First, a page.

In My View: Florence Eshalomi, MP for Vauxhall

In Westminster, the economy is too often talked about in abstract terms with no focus on the human impact of stagnation.

But across my Vauxhall constituency, the evidence of 13 years of Conservative underinvestment is clear to see.

Earlier this month, the Post Office announced plans to close the Clapham Common branch early next year, because of the building owner’s desire to redevelop the site.

In response, the Post Office have concluded that there is no need to directly replace the shop.

I am joining with local councillors across Clapham to fight this, but the rising costs of running a high street business means the Post Office is now sadly part of a local pattern.

Just down the road, the Clapham branch of NatWest closed its doors for good earlier this year.

And in the last year alone, two much-loved community GP surgeries in Waterloo and Kennington have had to find new temporary premises because of unaffordable building rents.

Both the Waterloo Health Centre and Lambeth Walk practices are doing all they can to avoid patient disruption, but our doctors have enough to worry about without the stress of having to move locations.

We are seeing disruption in our schools too.

This summer, Archbishop Tenison’s School in Oval closed down because of a shortage of new pupils over many years.

The school had been a pillar of the community for centuries and its loss was truly sad.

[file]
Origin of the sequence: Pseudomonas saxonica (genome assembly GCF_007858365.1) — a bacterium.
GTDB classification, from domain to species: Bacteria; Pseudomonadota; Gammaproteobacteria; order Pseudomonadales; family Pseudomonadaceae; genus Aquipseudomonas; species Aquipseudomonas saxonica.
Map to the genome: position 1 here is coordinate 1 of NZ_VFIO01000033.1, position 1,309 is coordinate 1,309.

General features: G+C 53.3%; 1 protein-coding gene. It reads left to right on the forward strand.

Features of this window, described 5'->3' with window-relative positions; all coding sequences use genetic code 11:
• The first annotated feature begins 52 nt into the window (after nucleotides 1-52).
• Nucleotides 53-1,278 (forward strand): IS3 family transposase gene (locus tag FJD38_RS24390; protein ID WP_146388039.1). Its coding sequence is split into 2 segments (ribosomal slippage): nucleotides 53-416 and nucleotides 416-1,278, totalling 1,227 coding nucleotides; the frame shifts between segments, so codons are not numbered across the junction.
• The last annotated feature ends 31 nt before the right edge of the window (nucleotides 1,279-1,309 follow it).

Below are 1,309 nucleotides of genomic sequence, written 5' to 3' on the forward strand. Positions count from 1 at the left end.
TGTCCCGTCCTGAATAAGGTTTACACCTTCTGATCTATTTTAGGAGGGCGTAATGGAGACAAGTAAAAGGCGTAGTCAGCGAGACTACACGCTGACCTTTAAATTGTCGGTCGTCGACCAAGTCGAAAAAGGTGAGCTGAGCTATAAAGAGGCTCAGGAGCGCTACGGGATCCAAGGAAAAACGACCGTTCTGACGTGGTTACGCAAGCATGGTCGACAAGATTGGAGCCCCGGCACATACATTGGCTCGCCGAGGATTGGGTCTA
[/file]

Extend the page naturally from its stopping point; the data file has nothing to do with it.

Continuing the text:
One of the main reasons for the decline in pupil numbers is the extortionate cost of living for young families in London, which is forcing many parents out of the capital.

The common theme linking the closures of the high street services, GPs and schools is rising costs.

This is caused in the main by a weaker economy, which means there’s less money to go around. In turn, these closures have a dramatic impact on the communities impacted.

Every time a bank, Post Office, GP or school closes, my constituents have to travel further to access vital services.

This costs people both time and money that not everyone can afford.

So the next time you hear someone talk about the economy as if it is something which can’t be changed, remember that none of these closures were inevitable.

They are the result of political decisions by a Tory Government that has neglected our high streets for too long.

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